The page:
abstract = "The Early Years Framework in Scotland emphasises the key role and contribution of parents, families and communities (Scottish Government, 2008a, b). There is clear evidence from research that involvement of parents in their child’s learning is vital. Recent legislation and initiatives have led to all parents in any school being part of the parent forum with their representatives on parents’ councils. Not only is the importance of parental involvement in line with Scottish Government’s recommendation, resilience theory (Luthar, 2006) and ecological systems theory (Bronfenbrenner, 1979, 1992) also emphasize the importance of focusing on all significant others in the child’s environment (Jindal-Snape, 2010). This paper will address the theoretical rationale for parental involvement and provide data in the context of transition to school. The study was conducted with 128 parents to explore their perception of their child’s transition to school. The results suggest that although there was good communication between some schools and parents, this practice was not consistent. Further, the notion of ‘parental involvement’ was sometimes restricted to ‘informing the parent’. The presentation will discuss the findings and what they might mean for enhancing home-school partnerships. Further, there will be a discussion of Barton, Hamilton and Ivanic’s (2000) ‘domains of literacy’ in order to explore how parents can best support their children’s learning and be involved more actively in the school.Barton, D., Hamilton, M., & Ivanic, R. (eds) (2000). Situated Literacies: Reading and Writing in Context. London: Routledge.Bronfenbrenner, U. (1979). The ecology of human development. Experiments by nature and design. Cambridge, MA: Harvard University Press. Bronfenbrenner, U. (1992). Ecological systems theory. In R. Vasta (Ed.) Six theories of child development. (pp 187-249). London and Philadelphia: Jessica Kingsley Publishers.Jindal-Snape, D. (2010). Moving on: Integrating the lessons learnt and the way ahead. In D. Jindal-Snape (Ed.), Educational Transitions: Moving Stories from around the world. New York: Routledge (pp. 223-244).",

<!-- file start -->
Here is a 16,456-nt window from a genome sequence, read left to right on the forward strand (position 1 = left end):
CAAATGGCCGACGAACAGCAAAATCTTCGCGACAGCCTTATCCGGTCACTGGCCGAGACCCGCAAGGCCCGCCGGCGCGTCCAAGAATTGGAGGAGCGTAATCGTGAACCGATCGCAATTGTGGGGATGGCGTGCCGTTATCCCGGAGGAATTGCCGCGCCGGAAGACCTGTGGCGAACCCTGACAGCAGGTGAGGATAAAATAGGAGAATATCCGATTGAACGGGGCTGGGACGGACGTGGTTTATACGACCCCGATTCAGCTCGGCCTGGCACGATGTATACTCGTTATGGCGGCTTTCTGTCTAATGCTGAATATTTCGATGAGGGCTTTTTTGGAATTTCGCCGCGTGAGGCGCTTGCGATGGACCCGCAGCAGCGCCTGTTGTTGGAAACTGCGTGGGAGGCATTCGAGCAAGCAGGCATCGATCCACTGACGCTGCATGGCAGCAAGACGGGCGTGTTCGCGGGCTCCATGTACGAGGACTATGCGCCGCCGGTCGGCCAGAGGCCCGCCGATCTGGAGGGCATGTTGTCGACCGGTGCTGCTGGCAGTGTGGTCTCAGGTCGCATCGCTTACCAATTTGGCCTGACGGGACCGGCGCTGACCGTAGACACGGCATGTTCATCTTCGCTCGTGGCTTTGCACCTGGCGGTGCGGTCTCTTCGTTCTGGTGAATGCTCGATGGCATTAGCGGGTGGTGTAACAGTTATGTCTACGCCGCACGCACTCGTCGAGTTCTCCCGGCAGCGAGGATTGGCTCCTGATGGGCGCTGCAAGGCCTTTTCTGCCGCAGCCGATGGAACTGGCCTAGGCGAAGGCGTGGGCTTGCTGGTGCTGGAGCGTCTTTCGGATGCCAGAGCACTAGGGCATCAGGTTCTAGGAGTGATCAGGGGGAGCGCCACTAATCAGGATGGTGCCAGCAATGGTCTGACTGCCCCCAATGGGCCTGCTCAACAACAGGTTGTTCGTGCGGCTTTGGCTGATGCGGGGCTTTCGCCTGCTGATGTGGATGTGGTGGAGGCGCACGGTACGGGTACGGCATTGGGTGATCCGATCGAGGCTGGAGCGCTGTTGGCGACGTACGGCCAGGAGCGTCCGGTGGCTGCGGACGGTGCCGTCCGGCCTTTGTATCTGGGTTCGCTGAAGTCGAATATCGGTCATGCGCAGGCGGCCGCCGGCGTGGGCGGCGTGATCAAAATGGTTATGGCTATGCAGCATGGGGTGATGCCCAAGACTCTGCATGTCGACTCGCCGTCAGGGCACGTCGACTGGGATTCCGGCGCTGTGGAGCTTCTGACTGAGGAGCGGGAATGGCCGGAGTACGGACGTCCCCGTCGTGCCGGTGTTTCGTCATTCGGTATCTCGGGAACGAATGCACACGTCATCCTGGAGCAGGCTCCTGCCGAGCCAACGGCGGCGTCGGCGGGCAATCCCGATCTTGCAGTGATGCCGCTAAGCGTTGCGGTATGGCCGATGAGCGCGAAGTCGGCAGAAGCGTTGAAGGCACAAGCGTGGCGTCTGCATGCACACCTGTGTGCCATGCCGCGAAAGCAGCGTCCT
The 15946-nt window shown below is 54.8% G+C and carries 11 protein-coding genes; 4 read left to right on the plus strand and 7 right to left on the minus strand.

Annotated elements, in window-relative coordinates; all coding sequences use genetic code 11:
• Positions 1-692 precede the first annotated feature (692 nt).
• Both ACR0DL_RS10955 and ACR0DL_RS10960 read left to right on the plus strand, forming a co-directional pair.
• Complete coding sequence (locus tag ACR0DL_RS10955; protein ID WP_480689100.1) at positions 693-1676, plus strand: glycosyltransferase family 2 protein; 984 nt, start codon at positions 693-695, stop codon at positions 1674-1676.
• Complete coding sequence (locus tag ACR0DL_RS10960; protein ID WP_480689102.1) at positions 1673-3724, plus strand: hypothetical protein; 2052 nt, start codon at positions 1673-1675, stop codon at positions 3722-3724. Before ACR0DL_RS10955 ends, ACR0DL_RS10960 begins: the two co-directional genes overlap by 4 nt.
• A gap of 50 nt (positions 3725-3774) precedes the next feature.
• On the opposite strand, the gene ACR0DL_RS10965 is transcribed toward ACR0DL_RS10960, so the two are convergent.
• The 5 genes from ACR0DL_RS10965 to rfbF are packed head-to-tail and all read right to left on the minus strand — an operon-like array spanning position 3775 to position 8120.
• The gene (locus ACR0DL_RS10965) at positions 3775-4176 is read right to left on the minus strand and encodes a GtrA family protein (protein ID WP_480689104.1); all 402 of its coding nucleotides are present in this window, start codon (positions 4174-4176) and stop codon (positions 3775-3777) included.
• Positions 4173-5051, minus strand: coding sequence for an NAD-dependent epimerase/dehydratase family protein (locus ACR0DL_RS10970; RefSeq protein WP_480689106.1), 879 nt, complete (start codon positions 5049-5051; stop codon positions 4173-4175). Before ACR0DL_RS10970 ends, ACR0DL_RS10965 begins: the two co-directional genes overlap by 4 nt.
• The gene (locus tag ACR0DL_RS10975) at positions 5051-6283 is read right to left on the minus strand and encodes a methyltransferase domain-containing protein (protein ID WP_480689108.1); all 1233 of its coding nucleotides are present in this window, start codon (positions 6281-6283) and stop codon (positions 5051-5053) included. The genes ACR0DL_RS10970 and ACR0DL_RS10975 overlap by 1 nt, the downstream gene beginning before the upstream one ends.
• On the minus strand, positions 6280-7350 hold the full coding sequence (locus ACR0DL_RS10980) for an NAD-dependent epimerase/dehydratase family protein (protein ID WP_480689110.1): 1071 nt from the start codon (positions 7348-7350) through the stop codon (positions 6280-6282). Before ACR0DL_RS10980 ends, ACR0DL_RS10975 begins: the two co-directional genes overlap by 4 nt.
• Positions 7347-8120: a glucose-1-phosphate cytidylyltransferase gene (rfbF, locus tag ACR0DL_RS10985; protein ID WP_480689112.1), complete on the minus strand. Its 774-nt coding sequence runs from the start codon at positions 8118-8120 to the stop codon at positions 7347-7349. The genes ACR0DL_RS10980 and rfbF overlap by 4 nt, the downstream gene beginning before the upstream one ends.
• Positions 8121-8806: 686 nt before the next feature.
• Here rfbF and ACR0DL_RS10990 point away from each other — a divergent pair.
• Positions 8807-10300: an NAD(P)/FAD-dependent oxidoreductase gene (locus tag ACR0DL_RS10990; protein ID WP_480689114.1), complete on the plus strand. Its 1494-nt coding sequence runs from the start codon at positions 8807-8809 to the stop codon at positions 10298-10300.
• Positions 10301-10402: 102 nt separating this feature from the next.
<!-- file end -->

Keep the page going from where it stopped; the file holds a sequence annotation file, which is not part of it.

author = "Divya Jindal-Snape and Gary Roberts and Hannah, {Elizabeth F.S.}",
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    Jindal-Snape, D, Roberts, G & Hannah, EFS 2011, 'Home-School Partnership in the context of educational transitions' Scottish Educational Research Association (SERA) Annual Conference 2011, Stirling, United Kingdom, 24/11/11 - 25/11/11, .

    Home-School Partnership in the context of educational transitions. / Jindal-Snape, Divya; Roberts, Gary; Hannah, Elizabeth F.S.

    2011. Abstract from Scottish Educational Research Association (SERA) Annual Conference 2011, Stirling, United Kingdom.

    Research output: Contribution to conferenceAbstract

    TY - CONF

    T1 - Home-School Partnership in the context of educational transitions

    AU - Jindal-Snape, Divya

    AU - Roberts, Gary

    AU - Hannah, Elizabeth F.S.

    PY - 2011/11

    Y1 - 2011/11